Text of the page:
A windshield is the most important part of your vehicle’s safety system. It keeps you and your passengers safe in case of an accident, but it also helps protect you against other types of dangers like heavy winds or even small stones that could cause damage if they hit your car and break through the glass. The way a windshield works is pretty simple: it consists of three layers that are sandwiched together with polyvinyl butyral (PVB) in between to hold everything together. Let’s take a look at each layer so we can better understand how they work together to keep us safe!
How Did Automotive Glass Evolve?
A century ago cars didn’t have windshields or windows, and drivers had to wear goggles to protect their eyes from the wind or insects. Soon after, windshields were invented to solve this inconvenience; however, the windshield was made of ordinary glass. If you can guess why this was a problem, you’re right!
Early windshields shattered into large, sharp pieces just like your windows would if hit with a baseball. The shards of glass could fly at high speeds toward the driver and passengers in the car, causing many injuries and prompting manufacturers to develop a solution.
For example, laminated glass has been used in automobiles since the 1920s. Instead of shattering when something hits the windshield, a chip or crack will form in the outer layer of the windshield. Although the windshield sometimes needs to be repaired or replaced, it is still a much more safe, more durable, and more cost-effective option than ordinary glass.
Despite these advantages, laminated glass is not used for every window in your car. A vehicle accident could shatter the windows not covered with laminated glass.
In the event of a car accident, tempered glass is ideal for use in side and rear windows. If a car falls into a river, for example, the passengers can escape by breaking the glass. Laminated glass, however, is nearly shatter-proof. Therefore, if all other exits are blocked and the car goes into a river, passengers may not be able to escape and could sustain serious injury.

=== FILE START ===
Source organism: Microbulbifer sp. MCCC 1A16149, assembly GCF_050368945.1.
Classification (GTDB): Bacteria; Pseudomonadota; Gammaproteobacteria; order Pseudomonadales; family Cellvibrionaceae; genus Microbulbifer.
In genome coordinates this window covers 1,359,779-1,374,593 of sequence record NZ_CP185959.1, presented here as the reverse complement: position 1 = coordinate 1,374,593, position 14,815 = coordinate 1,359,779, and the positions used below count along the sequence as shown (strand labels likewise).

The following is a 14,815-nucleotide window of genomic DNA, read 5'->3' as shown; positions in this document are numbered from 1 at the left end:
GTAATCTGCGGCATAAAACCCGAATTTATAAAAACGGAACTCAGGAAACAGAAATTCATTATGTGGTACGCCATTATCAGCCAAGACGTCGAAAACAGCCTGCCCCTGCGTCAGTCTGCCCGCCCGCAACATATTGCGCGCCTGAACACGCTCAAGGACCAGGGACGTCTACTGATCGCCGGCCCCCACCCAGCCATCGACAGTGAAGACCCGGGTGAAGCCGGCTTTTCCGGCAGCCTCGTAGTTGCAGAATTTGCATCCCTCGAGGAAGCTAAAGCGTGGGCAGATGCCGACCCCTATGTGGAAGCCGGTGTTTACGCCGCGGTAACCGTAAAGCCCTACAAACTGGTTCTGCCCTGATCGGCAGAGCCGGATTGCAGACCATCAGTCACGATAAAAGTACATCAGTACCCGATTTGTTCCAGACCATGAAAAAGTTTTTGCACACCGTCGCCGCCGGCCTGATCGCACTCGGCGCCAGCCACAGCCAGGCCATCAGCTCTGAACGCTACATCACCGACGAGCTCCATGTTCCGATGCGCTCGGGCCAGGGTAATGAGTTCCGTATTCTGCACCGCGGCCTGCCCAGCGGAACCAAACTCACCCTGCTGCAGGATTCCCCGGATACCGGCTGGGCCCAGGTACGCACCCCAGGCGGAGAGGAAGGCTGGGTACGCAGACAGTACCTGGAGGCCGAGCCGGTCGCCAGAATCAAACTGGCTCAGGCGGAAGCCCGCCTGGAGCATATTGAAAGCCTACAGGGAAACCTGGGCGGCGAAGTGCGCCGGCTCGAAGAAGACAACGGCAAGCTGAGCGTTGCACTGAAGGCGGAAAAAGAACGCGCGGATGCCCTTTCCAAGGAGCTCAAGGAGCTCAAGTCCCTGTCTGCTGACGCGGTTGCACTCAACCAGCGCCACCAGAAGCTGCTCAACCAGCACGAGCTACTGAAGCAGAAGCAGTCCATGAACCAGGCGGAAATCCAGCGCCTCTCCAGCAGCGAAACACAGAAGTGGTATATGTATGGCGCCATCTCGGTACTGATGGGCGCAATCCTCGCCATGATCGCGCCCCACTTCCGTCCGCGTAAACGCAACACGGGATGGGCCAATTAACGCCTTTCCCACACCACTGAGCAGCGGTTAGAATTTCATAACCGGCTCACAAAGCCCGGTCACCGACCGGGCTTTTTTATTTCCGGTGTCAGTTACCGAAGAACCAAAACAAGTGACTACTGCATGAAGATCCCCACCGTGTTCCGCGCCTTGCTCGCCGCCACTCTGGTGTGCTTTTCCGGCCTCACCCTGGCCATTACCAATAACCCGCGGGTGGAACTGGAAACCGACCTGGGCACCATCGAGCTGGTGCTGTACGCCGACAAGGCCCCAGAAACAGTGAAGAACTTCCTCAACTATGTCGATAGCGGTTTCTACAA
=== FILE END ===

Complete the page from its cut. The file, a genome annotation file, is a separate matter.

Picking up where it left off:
Three main layers of a windshield
The three main layers of a windshield are the outer layer, the PVB layer, and the inner core. The outer layer is typically made of polyvinyl butyral (PVB) while the inner core is made of a soft pliable material like polyurethane foam or rubber. The PVB layer helps hold these two parts together if they get hit by something that can cause damage to your car’s windshield. This also makes sure that in an accident, you won’t get any pieces of glass flying through your car and injuring someone inside it.
The laminate is also known as the interlayer because its job is to separate both parts so they don’t touch each other until they come into contact with one another when something large enough hits them hard enough to break through all three layers at once
The outer layers of glass:
The outer layers of glass are glued together with the PVB layer in between. The PVB (polyvinyl butyral) helps hold the windshield together if it gets hit by something, making it stronger than regular glass.
In order to bond the layers together and create structural strength, there must be a chemical reaction that occurs when you use an adhesive (glue). This reaction happens when you apply pressure to both surfaces of your windshield while heating them up with hot air.
The PVB helps hold the windshield together if it gets hit by something. It’s used to glue pieces of glass together, which means that when you hit something with your car, the windshield will not shatter into many pieces like a normal window would. The PVB is often made from some kind of synthetic material, so it can be molded into different shapes and sizes depending on what you need it for. Sometimes people also use a type of rubber called silicone instead of plastic because they think this makes them safer in case their windshield breaks–but no one knows whether or not this is true!
There are three main layers of a windshield: the outer layers of glass are glued together with the PVB layer in between. The PVB helps hold the windshield together if it gets hit by something and will prevent cracks from happening. This means it can be handled without worrying about breaking apart when being handled or transported around different areas of your car’s bodywork.
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